Market Wrap – Oct 2023

Key events in October 2023
  • Global share prices fell sharply in October. The shock of the violent Hamas terrorist attack in Israel on 7 October generated fears of a broader conflict in the Middle East that could endanger global energy supplies and generate further inflation pressures. Rising global government and corporate bond yields with stronger US economic activity has also cautioned investors’ sentiment to global shares.
  • Wall Street’s correction continued in October with further share price falls. European share markets also retreated given Middle East concerns, higher bond yields as well as the continuing Russia-Ukraine conflict.
  • Chinese share markets again delivered negative returns in OctoberThe MSCI China Index fell given concerns over continued weakness in the property sector.  The financial woes of China’s large property developers such as Country Garden and Evergrande continue to dominate the headlines.
  • Australian shares fell in October in accord with weaker global share markets. Information Technology (-7.6%) led the market declines as investors are becoming more cautious following Wall Street’s decline. There was also sharp weakness in the Health Care sector (-7.2%) as market heavyweight CSL is being challenged by both cost pressures and global competitors. Industrial shares (-6.4%) and Real Estate (-5.8%) also delivered negative returns given a heightened sensitivity to rising interest rates.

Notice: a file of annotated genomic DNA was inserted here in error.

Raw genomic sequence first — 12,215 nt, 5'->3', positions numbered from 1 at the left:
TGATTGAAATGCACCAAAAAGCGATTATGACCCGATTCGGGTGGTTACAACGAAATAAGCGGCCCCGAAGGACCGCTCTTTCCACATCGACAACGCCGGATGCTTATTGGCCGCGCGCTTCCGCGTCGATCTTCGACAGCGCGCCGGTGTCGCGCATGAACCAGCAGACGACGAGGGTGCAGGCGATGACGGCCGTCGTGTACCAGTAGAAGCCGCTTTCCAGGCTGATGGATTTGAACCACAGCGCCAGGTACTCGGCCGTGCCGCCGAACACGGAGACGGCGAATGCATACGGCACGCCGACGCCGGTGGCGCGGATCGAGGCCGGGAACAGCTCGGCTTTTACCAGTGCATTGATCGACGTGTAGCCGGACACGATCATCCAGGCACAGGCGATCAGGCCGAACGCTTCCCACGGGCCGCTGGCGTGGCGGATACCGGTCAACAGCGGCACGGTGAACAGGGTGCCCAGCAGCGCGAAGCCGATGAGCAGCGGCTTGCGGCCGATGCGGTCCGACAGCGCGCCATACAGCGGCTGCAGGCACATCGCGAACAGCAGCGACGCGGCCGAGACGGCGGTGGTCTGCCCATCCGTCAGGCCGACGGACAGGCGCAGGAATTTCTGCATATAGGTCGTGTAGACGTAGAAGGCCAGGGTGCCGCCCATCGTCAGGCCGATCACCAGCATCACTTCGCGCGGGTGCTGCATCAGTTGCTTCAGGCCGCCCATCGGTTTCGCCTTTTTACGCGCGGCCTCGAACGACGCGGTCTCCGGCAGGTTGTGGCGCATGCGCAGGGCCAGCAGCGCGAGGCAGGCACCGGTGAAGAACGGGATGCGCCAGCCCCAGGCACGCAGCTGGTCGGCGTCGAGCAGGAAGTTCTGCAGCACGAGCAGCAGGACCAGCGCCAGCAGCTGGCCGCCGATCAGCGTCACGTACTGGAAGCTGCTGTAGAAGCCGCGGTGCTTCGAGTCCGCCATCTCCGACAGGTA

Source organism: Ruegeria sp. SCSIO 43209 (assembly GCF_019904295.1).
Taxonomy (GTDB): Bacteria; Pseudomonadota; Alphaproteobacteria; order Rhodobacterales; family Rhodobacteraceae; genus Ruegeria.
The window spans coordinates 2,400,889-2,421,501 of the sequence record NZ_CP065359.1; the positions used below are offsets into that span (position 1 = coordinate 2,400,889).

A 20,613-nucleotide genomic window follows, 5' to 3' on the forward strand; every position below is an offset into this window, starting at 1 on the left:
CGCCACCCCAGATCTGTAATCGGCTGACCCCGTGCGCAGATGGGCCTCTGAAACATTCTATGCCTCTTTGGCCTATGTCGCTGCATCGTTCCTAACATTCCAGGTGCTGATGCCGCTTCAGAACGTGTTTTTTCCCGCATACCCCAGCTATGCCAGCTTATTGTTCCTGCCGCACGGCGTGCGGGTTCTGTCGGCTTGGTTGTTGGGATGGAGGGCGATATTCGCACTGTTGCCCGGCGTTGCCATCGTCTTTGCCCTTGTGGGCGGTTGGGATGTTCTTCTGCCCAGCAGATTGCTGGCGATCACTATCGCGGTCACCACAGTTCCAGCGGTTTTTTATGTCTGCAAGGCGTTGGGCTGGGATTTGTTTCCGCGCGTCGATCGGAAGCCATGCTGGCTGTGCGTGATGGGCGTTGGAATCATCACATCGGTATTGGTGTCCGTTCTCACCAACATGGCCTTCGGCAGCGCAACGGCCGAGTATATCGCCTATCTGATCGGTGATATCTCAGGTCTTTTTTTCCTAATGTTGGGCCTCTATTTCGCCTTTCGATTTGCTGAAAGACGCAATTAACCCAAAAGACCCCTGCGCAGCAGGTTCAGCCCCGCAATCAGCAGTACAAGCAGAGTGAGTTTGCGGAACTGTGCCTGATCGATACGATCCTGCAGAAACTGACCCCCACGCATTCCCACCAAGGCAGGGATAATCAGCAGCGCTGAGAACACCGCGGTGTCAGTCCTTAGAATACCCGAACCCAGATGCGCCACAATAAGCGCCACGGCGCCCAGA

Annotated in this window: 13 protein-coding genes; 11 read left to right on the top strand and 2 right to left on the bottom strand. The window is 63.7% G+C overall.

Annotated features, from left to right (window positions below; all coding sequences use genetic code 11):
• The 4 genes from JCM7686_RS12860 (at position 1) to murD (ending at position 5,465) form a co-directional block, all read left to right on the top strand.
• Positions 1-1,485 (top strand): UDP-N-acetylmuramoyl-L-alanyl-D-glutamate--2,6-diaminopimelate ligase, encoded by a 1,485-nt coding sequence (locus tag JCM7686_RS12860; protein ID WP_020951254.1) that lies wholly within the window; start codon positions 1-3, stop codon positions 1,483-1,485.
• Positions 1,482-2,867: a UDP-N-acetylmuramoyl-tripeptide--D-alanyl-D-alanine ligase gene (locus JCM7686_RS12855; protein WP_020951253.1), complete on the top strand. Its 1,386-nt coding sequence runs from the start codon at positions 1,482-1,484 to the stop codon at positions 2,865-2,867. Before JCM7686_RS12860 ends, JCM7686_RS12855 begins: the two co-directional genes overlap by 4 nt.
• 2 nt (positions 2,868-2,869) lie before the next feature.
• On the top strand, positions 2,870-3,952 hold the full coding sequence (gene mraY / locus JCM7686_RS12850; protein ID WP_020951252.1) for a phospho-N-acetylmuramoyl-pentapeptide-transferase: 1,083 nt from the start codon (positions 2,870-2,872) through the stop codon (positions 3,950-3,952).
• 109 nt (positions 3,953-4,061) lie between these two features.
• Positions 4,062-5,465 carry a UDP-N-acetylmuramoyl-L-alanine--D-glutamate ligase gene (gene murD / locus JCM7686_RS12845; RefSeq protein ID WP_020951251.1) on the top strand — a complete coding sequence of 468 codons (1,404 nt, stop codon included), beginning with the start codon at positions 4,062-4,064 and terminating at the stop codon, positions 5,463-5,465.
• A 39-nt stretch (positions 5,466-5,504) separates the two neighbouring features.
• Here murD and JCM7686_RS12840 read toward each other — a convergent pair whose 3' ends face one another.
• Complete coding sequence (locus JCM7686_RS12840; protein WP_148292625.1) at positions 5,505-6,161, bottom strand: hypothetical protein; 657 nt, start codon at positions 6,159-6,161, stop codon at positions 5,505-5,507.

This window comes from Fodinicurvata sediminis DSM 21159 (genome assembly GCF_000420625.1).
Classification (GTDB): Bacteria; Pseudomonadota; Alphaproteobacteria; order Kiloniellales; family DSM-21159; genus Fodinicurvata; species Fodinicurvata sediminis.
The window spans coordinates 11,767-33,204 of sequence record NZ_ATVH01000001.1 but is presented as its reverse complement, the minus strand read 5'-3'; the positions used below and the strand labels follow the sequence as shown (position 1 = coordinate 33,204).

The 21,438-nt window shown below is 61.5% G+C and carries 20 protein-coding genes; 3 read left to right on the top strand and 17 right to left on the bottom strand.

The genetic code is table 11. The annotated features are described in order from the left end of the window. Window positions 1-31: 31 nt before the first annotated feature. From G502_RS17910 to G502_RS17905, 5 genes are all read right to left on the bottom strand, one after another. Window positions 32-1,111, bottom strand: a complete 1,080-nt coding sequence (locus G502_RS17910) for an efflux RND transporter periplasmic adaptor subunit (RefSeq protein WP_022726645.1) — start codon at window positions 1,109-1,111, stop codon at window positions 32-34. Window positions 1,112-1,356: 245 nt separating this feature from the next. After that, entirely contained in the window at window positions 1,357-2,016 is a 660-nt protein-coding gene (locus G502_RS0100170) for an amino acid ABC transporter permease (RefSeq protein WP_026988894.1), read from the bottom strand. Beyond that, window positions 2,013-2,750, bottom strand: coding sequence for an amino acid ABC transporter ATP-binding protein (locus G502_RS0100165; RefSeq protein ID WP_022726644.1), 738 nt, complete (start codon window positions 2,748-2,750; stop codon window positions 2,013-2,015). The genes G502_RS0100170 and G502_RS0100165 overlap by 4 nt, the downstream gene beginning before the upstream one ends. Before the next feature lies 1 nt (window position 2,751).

• Australia’s economy is giving mixed signals with some positive signs being balanced against concerns over stubborn inflation pressures. Retail spending improved in September given a warmer spring season that encouraged clothing and hardware sales. There were also mild job gains in September with the unemployment rate edging down to 3.6%. However, consumers are still struggling with the squeeze from higher consumer prices, mortgage interest rates and rents. Consumer annual inflation came in at 5.4% in the September quarter on the back of higher fuel prices, insurance costs and holiday travel. This rebound in inflation generated concern that the Reserve Bank of Australia (RBA) would consider raising the cash interest rate again in November.
Asset class summary

Asset class returns in Australian dollars – periods to 31 October 2023



1 month %

3 months %

1 year %

3 years pa %

5 years pa %

10 years pa %

Australian shares








Global shares (hedged)








Global shares (unhedged)








Emerging markets (unhedged)








Australian property securities








Global property securities (hedged)








Global listed infrastructure (hedged)








Australian bonds








Global bonds (hedged)








Global high yield bonds (hedged)








Australian Inflation-linked bonds
























Past performance is not a reliable indicator of future performance.